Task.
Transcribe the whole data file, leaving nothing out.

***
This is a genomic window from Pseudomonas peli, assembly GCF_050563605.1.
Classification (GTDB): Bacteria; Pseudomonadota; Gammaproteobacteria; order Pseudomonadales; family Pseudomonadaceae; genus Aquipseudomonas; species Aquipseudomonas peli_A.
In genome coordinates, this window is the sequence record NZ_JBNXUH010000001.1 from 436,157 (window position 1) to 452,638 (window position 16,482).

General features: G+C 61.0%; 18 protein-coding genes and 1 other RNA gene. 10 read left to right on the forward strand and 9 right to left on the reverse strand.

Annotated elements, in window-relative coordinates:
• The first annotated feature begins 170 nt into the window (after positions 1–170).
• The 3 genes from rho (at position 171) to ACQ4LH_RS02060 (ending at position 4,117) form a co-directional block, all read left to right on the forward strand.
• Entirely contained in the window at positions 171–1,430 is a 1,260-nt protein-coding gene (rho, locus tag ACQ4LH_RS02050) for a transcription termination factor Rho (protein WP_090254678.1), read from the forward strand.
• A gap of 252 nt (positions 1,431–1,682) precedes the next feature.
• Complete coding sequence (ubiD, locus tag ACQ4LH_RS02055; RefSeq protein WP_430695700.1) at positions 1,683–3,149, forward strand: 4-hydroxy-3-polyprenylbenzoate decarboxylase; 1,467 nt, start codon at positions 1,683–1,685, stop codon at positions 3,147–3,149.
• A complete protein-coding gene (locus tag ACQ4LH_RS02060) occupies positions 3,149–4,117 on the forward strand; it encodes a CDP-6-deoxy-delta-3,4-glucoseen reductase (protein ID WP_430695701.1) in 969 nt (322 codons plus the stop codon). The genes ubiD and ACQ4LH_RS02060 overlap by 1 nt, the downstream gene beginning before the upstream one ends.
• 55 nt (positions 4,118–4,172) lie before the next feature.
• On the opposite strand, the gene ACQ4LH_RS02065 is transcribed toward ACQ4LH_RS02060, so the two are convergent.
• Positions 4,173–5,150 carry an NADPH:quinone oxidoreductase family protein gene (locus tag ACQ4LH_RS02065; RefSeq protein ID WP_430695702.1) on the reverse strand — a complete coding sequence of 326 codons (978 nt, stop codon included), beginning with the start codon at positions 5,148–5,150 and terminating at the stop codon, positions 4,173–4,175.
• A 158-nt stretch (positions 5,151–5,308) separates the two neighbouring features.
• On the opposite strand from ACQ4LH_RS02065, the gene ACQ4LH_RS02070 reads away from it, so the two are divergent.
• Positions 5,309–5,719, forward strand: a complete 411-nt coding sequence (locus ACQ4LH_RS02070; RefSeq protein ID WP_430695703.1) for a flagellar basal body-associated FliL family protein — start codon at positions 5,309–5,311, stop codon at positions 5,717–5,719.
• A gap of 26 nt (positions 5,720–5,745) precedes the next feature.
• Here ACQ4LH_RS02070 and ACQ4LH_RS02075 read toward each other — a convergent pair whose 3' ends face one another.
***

This is a genomic window from Pseudomonas peli, assembly GCF_050563605.1.
Classification (GTDB): Bacteria; Pseudomonadota; Gammaproteobacteria; order Pseudomonadales; family Pseudomonadaceae; genus Aquipseudomonas; species Aquipseudomonas peli_A.
In genome coordinates, this window is the sequence record NZ_JBNXUH010000001.1 from 436,157 (window position 1) to 452,638 (window position 16,482).

General features: G+C 61.0%; 18 protein-coding genes and 1 other RNA gene. 10 read left to right on the forward strand and 9 right to left on the reverse strand.

Annotated elements, in window-relative coordinates:
• The first annotated feature begins 170 nt into the window (after positions 1–170).
• The 3 genes from rho (at position 171) to ACQ4LH_RS02060 (ending at position 4,117) form a co-directional block, all read left to right on the forward strand.
• Entirely contained in the window at positions 171–1,430 is a 1,260-nt protein-coding gene (rho, locus tag ACQ4LH_RS02050) for a transcription termination factor Rho (protein WP_090254678.1), read from the forward strand.
• A gap of 252 nt (positions 1,431–1,682) precedes the next feature.
• Complete coding sequence (ubiD, locus tag ACQ4LH_RS02055; RefSeq protein WP_430695700.1) at positions 1,683–3,149, forward strand: 4-hydroxy-3-polyprenylbenzoate decarboxylase; 1,467 nt, start codon at positions 1,683–1,685, stop codon at positions 3,147–3,149.
• A complete protein-coding gene (locus tag ACQ4LH_RS02060) occupies positions 3,149–4,117 on the forward strand; it encodes a CDP-6-deoxy-delta-3,4-glucoseen reductase (protein ID WP_430695701.1) in 969 nt (322 codons plus the stop codon). The genes ubiD and ACQ4LH_RS02060 overlap by 1 nt, the downstream gene beginning before the upstream one ends.
• 55 nt (positions 4,118–4,172) lie before the next feature.
• On the opposite strand, the gene ACQ4LH_RS02065 is transcribed toward ACQ4LH_RS02060, so the two are convergent.
• Positions 4,173–5,150 carry an NADPH:quinone oxidoreductase family protein gene (locus tag ACQ4LH_RS02065; RefSeq protein ID WP_430695702.1) on the reverse strand — a complete coding sequence of 326 codons (978 nt, stop codon included), beginning with the start codon at positions 5,148–5,150 and terminating at the stop codon, positions 4,173–4,175.
• A 158-nt stretch (positions 5,151–5,308) separates the two neighbouring features.
• On the opposite strand from ACQ4LH_RS02065, the gene ACQ4LH_RS02070 reads away from it, so the two are divergent.
• Positions 5,309–5,719, forward strand: a complete 411-nt coding sequence (locus ACQ4LH_RS02070; RefSeq protein ID WP_430695703.1) for a flagellar basal body-associated FliL family protein — start codon at positions 5,309–5,311, stop codon at positions 5,717–5,719.
• A gap of 26 nt (positions 5,720–5,745) precedes the next feature.
• Here ACQ4LH_RS02070 and ACQ4LH_RS02075 read toward each other — a convergent pair whose 3' ends face one another.